As hours go the one from four to five as City played Exeter on Saturday was remarkable even by the standards the Bantams have set.

Leaving the field to a smattering of boos at half time Stuart McCall tweaked the layout of his team and sixty minutes later was the manager of the league leaders.

Wycombe Wanderers failed to beat Brentford and while Shrewsbury were sending out a warning with the match up between them and the Bantams to come in two weeks time City were the only team on fifteen points, the only team to have five wins, the team who is rightfully at the top of the division.

The hour turnaround pleased McCall – he called City “awesome” – and silenced those boos although those people were probably taking credit for turning things around. Credit though for the turnaround needs to go to McCall and an oft unspoken about tactical acumen in the management team that rather than addressing the issues of the first half that saw City a goal behind anticipated the problems of the second.

One up, Exeter would put two banks of four behind the ball and try frustrate the Bantams until the final whistle. McCall withdrew Paul McLaren to a deeper laying midfield role forcing the visitors to either allow the playmaker room to play or break ranks and leave holes. They never managed to balance out that quandary with McClaren pulling strings when left alone and the gaps left when he was pressured being exploited by Omar Daley and Joe Colbeck surging inside from the wing.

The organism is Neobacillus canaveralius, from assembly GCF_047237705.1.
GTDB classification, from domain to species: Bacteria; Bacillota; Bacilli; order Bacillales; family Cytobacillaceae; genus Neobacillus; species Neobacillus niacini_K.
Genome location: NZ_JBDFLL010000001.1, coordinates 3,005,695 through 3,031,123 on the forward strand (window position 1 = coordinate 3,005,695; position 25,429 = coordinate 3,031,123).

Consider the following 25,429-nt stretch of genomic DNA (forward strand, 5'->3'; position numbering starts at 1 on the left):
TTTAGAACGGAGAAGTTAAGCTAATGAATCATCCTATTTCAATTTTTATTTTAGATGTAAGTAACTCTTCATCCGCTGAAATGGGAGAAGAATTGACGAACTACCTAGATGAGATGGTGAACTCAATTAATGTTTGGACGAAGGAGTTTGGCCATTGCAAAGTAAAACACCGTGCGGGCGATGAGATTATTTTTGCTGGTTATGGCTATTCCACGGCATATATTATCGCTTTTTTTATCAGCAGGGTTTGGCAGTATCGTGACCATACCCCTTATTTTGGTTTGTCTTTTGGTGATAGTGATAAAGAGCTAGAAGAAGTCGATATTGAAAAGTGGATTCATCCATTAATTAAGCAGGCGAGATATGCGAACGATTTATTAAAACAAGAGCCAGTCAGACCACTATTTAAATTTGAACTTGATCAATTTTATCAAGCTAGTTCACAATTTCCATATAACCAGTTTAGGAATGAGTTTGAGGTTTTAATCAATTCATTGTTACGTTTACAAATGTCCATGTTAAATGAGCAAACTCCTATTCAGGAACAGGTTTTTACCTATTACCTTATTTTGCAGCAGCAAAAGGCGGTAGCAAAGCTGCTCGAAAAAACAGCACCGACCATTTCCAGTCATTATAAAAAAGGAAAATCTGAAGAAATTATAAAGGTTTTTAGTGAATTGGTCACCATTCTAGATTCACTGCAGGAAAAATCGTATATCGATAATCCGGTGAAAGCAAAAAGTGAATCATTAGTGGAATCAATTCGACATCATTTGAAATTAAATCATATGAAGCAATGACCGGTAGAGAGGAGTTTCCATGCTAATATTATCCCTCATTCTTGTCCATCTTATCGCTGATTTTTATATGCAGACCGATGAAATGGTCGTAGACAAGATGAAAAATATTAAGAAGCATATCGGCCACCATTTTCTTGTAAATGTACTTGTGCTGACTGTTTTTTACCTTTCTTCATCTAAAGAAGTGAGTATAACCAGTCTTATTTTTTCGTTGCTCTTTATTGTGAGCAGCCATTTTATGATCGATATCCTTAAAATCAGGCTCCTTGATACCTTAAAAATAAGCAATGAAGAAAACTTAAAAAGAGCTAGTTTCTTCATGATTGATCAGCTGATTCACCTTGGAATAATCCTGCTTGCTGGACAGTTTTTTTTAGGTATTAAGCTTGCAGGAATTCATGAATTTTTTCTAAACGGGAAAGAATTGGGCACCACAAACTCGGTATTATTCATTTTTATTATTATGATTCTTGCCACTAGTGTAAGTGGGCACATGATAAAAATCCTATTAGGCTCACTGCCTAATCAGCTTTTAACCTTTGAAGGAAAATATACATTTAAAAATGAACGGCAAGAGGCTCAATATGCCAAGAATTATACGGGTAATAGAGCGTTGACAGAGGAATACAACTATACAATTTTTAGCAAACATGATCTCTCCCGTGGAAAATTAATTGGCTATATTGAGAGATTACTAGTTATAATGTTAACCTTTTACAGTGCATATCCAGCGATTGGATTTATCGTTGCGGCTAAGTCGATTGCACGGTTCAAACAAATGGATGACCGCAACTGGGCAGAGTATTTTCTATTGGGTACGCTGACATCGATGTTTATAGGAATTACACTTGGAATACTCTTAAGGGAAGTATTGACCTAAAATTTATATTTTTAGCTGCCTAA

We talk about McCall the motivator, McCall the man-manager and McCall the legend but rarely does McCall get credit for tactical nouse as he showed to build this victory.

Getting credit is Omar Daley who seemed to be able to do no wrong in the eyes of supporters who seemed to have taken what they read in the T&A about his permanent purple patch to heart right until he showed the first sign of “the old Omar” – trying the sort of dribble that would win him man of the match an hour later – and the cliches poured forth.

The eight minute pre-half time spell did little to suggest the final result but this Bantams side has a mental toughness that is in no way mirrored in the chorus of the supporters who while not speaking with one voice are represented and remembered as jeering off a team that in an hour’s time would be top of the pile.

Perhaps though supporter’s reactions – boos and cheers – have lost significance to football clubs. Like a 14 year old who uses the eff-word as punctuation the boo has no currency as a comment because of its frequency and when language has no currency it stops making sense. We all lose our voice.

If Mike Ashley at Newcastle’s willingness to ignore the feelings of his club’s supporters – until he thinks they threaten his safety, that is – signals one thing it is that those in the club are far less concerned with what those supporting it think they are or should be. Perhaps the boo everything mentality that has taken hold in football is the justification for that.

If you stage a protest about how the club is being run just before the club ascends to the top of the Premier League you cheapen the value of a protest. If you boo a team playing well but a goal down you make your voice so much more ignorable.

Once clubs become hardened to the boos – once ignoring what the fans say becomes necessary – then all utterances from the stands becomes more ignorable. If as an owner or director of a club you cannot take the boos seriously because of their unintelligent frequency then why take the cheers as such? Why take a petition seriously? Why involve the supporters at all? All questions that as fans we need to address.

For the club, players and management the best riposte against boos is the league table, the five wins, the ascent to the top of the league for as a section of supporters make all our voices increasingly irrelevant Bradford City have rarely ever been so vital.